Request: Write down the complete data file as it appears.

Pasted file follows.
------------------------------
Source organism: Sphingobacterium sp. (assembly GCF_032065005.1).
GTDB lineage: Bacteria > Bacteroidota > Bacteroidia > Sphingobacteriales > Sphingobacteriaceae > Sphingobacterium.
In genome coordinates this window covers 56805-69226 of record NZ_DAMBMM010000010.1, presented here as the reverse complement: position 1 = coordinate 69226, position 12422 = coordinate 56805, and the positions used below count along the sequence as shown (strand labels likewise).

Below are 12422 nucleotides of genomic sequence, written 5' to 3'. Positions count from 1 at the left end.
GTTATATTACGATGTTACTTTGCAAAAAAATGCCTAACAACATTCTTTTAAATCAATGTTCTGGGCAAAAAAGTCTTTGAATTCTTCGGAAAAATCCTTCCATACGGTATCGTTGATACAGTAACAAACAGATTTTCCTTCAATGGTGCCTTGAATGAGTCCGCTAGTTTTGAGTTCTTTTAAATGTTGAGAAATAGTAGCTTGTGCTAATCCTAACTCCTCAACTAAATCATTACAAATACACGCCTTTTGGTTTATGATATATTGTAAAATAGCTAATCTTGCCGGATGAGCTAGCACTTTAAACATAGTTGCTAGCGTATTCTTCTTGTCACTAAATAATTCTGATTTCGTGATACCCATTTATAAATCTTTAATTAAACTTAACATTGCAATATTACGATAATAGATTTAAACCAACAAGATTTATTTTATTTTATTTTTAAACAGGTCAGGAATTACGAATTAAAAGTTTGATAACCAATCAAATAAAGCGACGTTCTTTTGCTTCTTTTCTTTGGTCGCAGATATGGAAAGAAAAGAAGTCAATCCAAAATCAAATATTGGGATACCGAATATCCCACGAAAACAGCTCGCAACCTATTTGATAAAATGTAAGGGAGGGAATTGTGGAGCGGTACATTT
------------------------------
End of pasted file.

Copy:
Source organism: Sphingobacterium sp. (assembly GCF_032065005.1).
GTDB lineage: Bacteria > Bacteroidota > Bacteroidia > Sphingobacteriales > Sphingobacteriaceae > Sphingobacterium.
In genome coordinates this window covers 56805-69226 of record NZ_DAMBMM010000010.1, presented here as the reverse complement: position 1 = coordinate 69226, position 12422 = coordinate 56805, and the positions used below count along the sequence as shown (strand labels likewise).

Below are 12422 nucleotides of genomic sequence, written 5' to 3'. Positions count from 1 at the left end.
GTTATATTACGATGTTACTTTGCAAAAAAATGCCTAACAACATTCTTTTAAATCAATGTTCTGGGCAAAAAAGTCTTTGAATTCTTCGGAAAAATCCTTCCATACGGTATCGTTGATACAGTAACAAACAGATTTTCCTTCAATGGTGCCTTGAATGAGTCCGCTAGTTTTGAGTTCTTTTAAATGTTGAGAAATAGTAGCTTGTGCTAATCCTAACTCCTCAACTAAATCATTACAAATACACGCCTTTTGGTTTATGATATATTGTAAAATAGCTAATCTTGCCGGATGAGCTAGCACTTTAAACATAGTTGCTAGCGTATTCTTCTTGTCACTAAATAATTCTGATTTCGTGATACCCATTTATAAATCTTTAATTAAACTTAACATTGCAATATTACGATAATAGATTTAAACCAACAAGATTTATTTTATTTTATTTTTAAACAGGTCAGGAATTACGAATTAAAAGTTTGATAACCAATCAAATAAAGCGACGTTCTTTTGCTTCTTTTCTTTGGTCGCAGATATGGAAAGAAAAGAAGTCAATCCAAAATCAAATATTGGGATACCGAATATCCCACGAAAACAGCTCGCAACCTATTTGATAAAATGTAAGGGAGGGAATTGTGGAGCGGTACATTT